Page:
Theresa May is facing fresh accusations of “rigging Parliament” with an unprecedented move to prevent MPs from changing legislation on the Budget.
Labour attacked May’s latest “power grab” after it emerged that the Government will deploy a little-used procedural device to effectively eliminate any attempts to amend the Finance Bill.
The tactic will severely restrict MPs’ ability to secure alternative tax measures, such as a DUP-backed plan to abolish VAT on all domestic fuel after Brexit.
It also ensures that no backbench rebels can join Labour or other parties in ambushing the Government on particular plans - as they have in recent years on issues like the ‘tampon tax’ or taxes on solar panels.
The move follows heavy criticism from both Tory and Labour MPs of the Prime Minister’s recent attempts to protect her wafer-thin majority by ignoring Opposition Day motions and packing bill committees with Conservatives.
The change emerged on Monday - just as the media’s focus was on the Royal engagement - on the Commons Order Paper.
After a Budget, ministers table a number of Commons resolutions which are agreed by MPs several days later, paving the way for a ‘Finance Bill’.
Usually, the first resolution is a general amendment to the law and allows the Opposition to table alternative measures.
But in emergency situations - straight after or just before a general election – the amendment resolution is dropped in order to fast-track a Finance Bill and ensure minimum opposition.
The tactic has been used only a handful of times in the past 90 years, starting with Winston Churchill’s pre-election Budget in 1929. Denis Healey, Gordon Brown, George Osborne all also deployed it straight after election victories.
Shadow Chief Secretary Peter Dowd said: “Once again we have further evidence of the Government’s unprecedented rigging of Parliament because they cannot rely on their backbenchers or the DUP.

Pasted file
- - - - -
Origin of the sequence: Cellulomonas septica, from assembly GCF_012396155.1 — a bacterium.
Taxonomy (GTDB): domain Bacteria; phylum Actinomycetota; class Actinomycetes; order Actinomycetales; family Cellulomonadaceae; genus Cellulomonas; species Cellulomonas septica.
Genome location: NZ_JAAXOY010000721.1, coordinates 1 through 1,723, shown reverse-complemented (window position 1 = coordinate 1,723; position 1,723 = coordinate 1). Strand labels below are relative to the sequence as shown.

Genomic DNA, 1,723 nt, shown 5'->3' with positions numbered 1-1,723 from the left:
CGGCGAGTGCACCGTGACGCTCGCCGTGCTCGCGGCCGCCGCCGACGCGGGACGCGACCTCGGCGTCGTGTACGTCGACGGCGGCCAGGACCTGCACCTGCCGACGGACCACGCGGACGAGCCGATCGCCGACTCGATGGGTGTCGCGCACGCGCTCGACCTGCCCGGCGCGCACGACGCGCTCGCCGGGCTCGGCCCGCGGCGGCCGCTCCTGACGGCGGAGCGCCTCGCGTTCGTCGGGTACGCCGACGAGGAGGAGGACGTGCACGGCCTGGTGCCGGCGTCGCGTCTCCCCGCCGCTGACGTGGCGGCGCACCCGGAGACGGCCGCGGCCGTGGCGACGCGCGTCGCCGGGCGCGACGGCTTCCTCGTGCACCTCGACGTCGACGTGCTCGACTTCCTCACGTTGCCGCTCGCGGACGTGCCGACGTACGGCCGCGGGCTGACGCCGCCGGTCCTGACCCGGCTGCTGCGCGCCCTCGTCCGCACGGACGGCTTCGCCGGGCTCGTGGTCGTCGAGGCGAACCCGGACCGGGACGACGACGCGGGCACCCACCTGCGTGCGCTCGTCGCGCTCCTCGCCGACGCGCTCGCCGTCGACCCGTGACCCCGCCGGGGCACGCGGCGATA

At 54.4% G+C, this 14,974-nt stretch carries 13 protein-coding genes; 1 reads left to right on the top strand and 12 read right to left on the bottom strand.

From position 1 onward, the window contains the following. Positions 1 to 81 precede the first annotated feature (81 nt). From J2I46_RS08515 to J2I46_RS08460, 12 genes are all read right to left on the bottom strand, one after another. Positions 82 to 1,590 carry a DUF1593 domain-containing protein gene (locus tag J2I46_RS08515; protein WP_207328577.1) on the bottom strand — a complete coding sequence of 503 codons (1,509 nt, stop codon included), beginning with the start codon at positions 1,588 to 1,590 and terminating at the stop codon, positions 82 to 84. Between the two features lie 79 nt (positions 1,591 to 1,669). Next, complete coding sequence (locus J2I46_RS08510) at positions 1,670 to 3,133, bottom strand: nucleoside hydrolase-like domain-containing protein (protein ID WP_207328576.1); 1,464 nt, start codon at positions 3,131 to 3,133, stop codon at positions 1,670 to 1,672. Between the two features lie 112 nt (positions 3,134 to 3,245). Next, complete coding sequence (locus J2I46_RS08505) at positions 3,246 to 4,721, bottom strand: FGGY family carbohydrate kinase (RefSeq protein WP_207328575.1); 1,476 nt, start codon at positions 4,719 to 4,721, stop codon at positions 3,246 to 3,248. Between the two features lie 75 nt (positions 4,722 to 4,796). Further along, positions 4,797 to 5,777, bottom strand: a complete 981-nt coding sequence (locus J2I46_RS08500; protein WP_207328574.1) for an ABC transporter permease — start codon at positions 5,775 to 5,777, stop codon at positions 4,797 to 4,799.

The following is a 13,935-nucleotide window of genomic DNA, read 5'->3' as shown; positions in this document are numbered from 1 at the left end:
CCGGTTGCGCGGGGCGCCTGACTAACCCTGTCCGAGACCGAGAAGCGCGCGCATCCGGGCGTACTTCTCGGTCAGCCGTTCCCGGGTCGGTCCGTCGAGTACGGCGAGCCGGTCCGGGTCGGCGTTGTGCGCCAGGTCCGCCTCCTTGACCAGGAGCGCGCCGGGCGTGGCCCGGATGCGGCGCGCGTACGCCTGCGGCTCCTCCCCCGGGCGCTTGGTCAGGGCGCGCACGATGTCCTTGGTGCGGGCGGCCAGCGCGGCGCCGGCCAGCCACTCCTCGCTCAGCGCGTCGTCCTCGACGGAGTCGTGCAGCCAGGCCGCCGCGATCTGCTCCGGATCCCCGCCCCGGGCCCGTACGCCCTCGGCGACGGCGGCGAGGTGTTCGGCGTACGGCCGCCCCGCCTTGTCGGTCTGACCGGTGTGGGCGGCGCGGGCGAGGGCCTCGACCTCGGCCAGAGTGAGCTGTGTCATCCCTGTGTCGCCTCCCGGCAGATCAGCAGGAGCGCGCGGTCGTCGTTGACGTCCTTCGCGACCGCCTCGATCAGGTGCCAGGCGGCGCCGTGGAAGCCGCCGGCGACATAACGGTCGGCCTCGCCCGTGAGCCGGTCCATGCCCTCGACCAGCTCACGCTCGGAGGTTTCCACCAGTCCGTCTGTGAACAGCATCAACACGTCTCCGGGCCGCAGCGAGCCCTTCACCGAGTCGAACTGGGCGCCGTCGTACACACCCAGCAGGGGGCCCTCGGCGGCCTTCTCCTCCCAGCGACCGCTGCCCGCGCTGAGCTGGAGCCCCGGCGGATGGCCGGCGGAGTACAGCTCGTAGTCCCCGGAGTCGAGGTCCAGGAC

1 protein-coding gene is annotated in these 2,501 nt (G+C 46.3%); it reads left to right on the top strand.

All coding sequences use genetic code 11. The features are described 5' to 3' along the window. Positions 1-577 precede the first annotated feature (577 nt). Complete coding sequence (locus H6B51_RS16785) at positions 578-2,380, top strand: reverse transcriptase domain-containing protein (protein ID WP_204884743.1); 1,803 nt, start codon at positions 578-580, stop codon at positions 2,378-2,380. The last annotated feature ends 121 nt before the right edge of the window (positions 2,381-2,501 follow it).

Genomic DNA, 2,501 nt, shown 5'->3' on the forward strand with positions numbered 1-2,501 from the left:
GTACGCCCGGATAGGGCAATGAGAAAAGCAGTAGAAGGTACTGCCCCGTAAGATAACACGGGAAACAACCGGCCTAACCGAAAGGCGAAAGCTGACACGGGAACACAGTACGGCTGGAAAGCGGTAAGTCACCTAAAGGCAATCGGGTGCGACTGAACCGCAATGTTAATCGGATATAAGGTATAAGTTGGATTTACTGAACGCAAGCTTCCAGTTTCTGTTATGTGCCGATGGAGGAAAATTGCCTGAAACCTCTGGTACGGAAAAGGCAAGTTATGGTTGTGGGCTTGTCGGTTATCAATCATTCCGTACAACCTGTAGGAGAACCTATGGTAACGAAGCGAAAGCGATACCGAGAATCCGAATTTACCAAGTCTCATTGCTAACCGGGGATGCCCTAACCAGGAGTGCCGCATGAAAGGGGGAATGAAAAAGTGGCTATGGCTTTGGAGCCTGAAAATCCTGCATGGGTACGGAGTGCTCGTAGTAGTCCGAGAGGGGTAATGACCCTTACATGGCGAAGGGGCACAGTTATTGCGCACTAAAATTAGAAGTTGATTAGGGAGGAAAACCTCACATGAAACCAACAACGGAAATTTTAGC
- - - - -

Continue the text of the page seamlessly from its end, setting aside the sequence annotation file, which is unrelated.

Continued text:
“This comes in the wake of the Tories stitch up of standing committees and its undemocratic and arrogant decision to ignore opposition motions.
“This is a Government desperately clinging to power and hiding from scrutiny.”
Among the amendments where ministers were facing a challenge to the current Budget are a pledge to zero-rate VAT on domestic fuel after Brexit in 2019, a key proposal of the Vote Leave campaign, backed by the DUP.
Moves to end “period poverty”, and agree free sanitary products in schools, were also being lined up by MPs.
In March 2016, a cross-party amendment forced George Osborne to announce the abolition of the five per cent VAT charged on women’s sanitary products.
Labour MPs and Tory Eurosceptics also joined forces to get Osborne to scrap a proposed VAT hike on solar panels and energy efficiency products.
The office of the Leader of the Commons has been approached by HuffPost UK for the logic behind the resolution.
But the Treasury defended the tactic. “This is a practical modernisation of the resolutions.” a spokesperson said.
“It will make no difference to what we expect will be a broad and wide-ranging debate on the Budget and state of the economy over the next few days.”
HuffPost first revealed in September that the Government had ended the Parliamentary convention of contesting Opposition Day motions, following fears that it would be defeated by a combination of the DUP, Tory rebels and Labour.
The change prompted Tory grandee Sir Edward Leigh to warn ministers that refusing to recognise Commons motions veered close to ‘tyranny’.